What I tell my students after a school shooting

December 15, 2019

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As a high school teacher, talking with my students about school shootings is one of the hardest subjects I have to cover. I never know what to say, or if I should say anything at all. 

I didn’t say anything about Parkland for two weeks.

I stood in front of my students day in and day out, suffocated by my own fear and the responsibility of keeping my students safe.

Ever since having Will, I look at my students differently. Yes, they are my students and they are growing teenagers with independent thought and creative ideas. But they are also someone else’s baby. Their moms look at the greasy hair and the sweat from basketball practice and see a chubby toothless smile and soft skin cradled in their arms. 

Knowing that these moms and dads kiss foreheads and drop them in the busy parking lot, trusting their big grown baby to me and my team is a heavy mantle.

And I cannot promise these parents that I can keep their kids safe.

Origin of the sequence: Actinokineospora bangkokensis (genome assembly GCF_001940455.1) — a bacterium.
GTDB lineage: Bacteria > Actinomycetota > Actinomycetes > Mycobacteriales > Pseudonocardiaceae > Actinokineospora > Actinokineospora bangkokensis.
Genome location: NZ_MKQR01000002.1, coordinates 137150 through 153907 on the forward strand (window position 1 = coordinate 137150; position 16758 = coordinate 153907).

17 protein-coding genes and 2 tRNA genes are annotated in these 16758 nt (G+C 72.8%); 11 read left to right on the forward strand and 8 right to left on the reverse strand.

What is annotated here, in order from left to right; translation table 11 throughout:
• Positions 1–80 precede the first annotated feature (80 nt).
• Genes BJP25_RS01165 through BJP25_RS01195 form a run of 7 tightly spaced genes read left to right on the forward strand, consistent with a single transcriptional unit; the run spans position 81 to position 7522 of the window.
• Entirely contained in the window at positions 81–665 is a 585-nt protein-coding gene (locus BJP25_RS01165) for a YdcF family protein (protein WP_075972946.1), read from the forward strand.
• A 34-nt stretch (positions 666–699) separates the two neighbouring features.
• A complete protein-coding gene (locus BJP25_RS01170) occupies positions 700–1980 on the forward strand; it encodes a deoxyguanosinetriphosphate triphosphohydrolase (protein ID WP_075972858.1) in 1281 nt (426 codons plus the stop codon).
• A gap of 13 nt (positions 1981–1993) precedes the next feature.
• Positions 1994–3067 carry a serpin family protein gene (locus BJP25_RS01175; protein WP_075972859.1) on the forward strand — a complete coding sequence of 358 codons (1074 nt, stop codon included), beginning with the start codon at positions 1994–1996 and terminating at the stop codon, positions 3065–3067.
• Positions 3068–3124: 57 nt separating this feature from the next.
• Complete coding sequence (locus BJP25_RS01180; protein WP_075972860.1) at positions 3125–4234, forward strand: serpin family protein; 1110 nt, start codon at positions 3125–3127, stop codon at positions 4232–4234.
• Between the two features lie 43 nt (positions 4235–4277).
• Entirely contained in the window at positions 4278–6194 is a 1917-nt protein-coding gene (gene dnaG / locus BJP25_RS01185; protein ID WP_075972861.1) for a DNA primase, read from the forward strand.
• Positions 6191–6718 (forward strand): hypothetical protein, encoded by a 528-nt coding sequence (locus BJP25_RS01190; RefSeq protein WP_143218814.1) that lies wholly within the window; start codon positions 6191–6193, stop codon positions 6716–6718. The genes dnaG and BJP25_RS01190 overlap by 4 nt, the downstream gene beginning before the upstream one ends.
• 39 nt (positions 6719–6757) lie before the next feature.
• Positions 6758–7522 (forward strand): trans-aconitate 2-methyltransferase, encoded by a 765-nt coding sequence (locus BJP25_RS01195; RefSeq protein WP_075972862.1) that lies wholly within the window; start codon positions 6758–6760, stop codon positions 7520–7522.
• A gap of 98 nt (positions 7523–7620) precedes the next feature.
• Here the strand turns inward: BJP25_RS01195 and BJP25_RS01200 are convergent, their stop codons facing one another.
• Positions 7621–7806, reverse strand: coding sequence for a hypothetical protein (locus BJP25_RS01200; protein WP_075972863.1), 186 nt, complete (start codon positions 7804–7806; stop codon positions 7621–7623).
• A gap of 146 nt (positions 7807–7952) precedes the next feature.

My students know this, too. They express their fears when they jump out of their seat when there’s a fire alarm, when they pick the topic for their speeches, and when they tell me why they’re anxious every day.

While that reality is overwhelming, avoiding the conversation with my students felt like I was giving it more power.

So, two weeks after the horrific shooting at Stoneman Douglas High School, I finally said something to my students. From my classroom on the third floor with two giant glass windows, I told my students the truth. I was calm and measured, until I told them how hard it was for me to stand in front of them and not be able to promise protection. To this day, I remember the red, watery eyes, the silence in the room, everyone feeling the same fear, the same reality. 

While the internet wages war and two polarized political camps cannot make systematic change, I still have students walk in my door every day and look to me to take care of them, both physically and emotionally. Some of them were in kindergarten when a shooting took place at an elementary school in our district. Some of them are daughters and friends of victims of the Vegas and Borderline shooting. The fear is not misguided or misplaced. 

But even though it’s common, even though it’s a normal part of 2019, I still grapple with what to say to my actual students, the ones whose faces I think about, pray for, the ones who look at me to know what’s true and good.